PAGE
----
Health-Related Quality of Life in Women Prior to Surgical Treatment for Stress Urinary Incontinence

Objectives: The aims of this prospective study were to determine, one year after sacrocolpopexy for pelvic organ prolapse 1) the changes from baseline in the proportion of women who participated in recreational exercise and strenuous physical activities, 2) the changes in interference from either prolapse or its treatment with ability to do housework, work outside the home, or participate in exercise or recreation, and 3) factors that contribute to current perceived interference with physical activity.

Methods: Participants completed a standardized assessment before surgery and 1 year later including validated symptom and quality of life instruments; questions related to work, household and recreational activities; and a modified Godin Leisure-Time Exercise Questionnaire. We dichotomized major effort activities based on a frequency of at least 2-3 times per month (versus less frequently). We defined substantial interference from prolapse when women reported that prolapse interfered “most/all of the time” with activity or that they were “no longer able to do these activities.”

Results: Mean age of the 301 women at baseline was 62±10 years (±SD). One year after surgery, 140 women (46%) did not change exercise level from baseline, while 107 (36%) increased and 54 (18%) decreased from pre-operative level. Sixty-six (22%) and 130 (43%) maintained their baseline frequency of doing major effort activities (heavy lifting or activities requiring strenuous effort) 2 or 3 times per month or more often and < 2 to 3 times per month, respectively. Only 33 women (11%) increased frequency of performing such activities from less than 2-3 times per month at baseline to more frequently after surgery while 72 women (24%) reduced this frequency. Of women who reported before surgery that prolapse interfered substantially with their ability to exercise, do house/yard work, or work outside the home, one year later, 84% reported no interference during any of these activities. Eight percent of women reported new onset of substantial interference with at least one of the three activities, but not more than 5% reported substantial interference with any specific activity. Most of the women who reported that their prolapse or treatment interfered with activities reported that this occurred only “some of the time”, and interfered more often during exercise/recreation and house/yard work than employment. Of the 111 women who did not work outside the home at baseline; 42% reported that they worked 1 year after surgery; whereas, of the 190 who worked at baseline, only 16% reported that they did not work at 12 months. Physician advice to restrict activities was the most frequent response accounting for perceived interference with any type of activity.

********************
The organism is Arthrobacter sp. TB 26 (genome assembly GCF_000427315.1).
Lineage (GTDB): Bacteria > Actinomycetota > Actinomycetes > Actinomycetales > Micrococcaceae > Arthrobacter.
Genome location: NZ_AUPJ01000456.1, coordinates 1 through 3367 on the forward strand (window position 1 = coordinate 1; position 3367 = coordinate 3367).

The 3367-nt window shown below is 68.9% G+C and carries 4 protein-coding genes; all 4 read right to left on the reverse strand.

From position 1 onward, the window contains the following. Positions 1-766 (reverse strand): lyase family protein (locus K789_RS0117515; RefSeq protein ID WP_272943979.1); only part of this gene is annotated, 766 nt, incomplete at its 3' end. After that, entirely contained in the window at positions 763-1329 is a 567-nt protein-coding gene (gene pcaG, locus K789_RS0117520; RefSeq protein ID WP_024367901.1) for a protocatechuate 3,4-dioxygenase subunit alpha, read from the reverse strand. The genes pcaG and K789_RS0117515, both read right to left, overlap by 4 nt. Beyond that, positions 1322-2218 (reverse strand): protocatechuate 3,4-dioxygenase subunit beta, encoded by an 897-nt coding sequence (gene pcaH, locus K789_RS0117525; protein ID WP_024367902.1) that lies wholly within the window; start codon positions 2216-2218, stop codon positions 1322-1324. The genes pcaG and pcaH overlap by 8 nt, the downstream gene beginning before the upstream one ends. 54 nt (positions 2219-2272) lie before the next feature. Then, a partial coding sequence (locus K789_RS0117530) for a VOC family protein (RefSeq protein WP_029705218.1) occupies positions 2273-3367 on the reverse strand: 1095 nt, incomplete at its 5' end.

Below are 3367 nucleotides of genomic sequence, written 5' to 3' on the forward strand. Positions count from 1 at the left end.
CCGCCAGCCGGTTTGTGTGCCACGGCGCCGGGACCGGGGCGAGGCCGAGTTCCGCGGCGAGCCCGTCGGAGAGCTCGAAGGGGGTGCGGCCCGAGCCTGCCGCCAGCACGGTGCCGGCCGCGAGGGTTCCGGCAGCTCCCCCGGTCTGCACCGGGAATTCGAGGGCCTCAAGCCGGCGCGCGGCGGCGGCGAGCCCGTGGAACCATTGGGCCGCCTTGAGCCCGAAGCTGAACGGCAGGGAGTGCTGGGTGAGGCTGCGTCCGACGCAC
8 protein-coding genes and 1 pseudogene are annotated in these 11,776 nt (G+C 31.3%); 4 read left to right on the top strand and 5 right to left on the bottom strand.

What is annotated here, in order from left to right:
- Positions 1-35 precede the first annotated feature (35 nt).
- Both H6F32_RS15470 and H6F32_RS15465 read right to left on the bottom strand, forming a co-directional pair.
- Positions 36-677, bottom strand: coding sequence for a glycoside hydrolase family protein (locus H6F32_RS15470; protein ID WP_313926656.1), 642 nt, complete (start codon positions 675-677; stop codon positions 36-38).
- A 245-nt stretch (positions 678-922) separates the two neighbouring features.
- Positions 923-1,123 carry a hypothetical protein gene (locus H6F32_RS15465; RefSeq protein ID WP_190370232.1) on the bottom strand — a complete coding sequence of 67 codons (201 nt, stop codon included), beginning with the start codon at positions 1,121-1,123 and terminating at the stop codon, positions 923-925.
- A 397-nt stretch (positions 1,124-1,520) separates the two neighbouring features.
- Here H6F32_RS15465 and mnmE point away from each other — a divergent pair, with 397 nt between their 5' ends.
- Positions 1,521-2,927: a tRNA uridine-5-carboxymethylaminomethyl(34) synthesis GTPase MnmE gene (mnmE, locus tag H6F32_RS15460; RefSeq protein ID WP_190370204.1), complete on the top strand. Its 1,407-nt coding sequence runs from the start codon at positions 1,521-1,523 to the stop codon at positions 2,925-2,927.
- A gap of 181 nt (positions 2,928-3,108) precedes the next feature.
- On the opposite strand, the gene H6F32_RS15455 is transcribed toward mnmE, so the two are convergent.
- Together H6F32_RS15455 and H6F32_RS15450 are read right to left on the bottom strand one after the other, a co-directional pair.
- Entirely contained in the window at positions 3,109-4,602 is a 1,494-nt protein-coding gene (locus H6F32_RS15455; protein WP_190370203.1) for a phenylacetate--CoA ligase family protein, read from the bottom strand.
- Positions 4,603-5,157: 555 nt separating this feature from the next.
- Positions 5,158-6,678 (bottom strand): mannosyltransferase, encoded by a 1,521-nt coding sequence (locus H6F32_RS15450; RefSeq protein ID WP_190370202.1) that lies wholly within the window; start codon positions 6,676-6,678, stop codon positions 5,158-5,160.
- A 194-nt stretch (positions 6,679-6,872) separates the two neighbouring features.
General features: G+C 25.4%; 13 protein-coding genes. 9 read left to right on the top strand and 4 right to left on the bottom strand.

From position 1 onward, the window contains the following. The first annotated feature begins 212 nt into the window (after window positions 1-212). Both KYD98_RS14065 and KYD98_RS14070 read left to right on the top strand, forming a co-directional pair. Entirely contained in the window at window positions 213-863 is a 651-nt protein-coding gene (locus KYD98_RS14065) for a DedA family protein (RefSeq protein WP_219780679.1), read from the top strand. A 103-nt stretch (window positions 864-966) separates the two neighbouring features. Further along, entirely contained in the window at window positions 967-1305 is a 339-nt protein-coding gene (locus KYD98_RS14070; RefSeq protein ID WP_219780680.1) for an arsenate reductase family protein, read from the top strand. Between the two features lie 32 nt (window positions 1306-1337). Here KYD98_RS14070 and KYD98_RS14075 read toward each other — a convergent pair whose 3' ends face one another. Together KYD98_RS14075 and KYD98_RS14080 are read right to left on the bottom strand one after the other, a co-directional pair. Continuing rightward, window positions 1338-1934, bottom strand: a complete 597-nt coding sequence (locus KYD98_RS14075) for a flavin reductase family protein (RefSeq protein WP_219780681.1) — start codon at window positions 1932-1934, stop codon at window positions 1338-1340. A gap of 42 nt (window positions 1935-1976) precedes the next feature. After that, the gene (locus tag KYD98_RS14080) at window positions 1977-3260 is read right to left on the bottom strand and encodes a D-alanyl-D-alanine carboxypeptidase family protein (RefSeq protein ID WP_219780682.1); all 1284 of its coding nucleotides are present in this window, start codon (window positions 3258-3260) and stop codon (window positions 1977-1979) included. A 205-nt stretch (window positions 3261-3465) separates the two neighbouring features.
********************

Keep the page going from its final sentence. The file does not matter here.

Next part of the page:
Conclusion: Comparing before to 1 year after sacrocolpopexy, women are more likely to increase exercise level and less likely to report perceived interference with physical activity due to prolapse or its treatment.

KEYWORDS: Pelvic organ prolapse, physical activity, exercise, sacrocolpopexy

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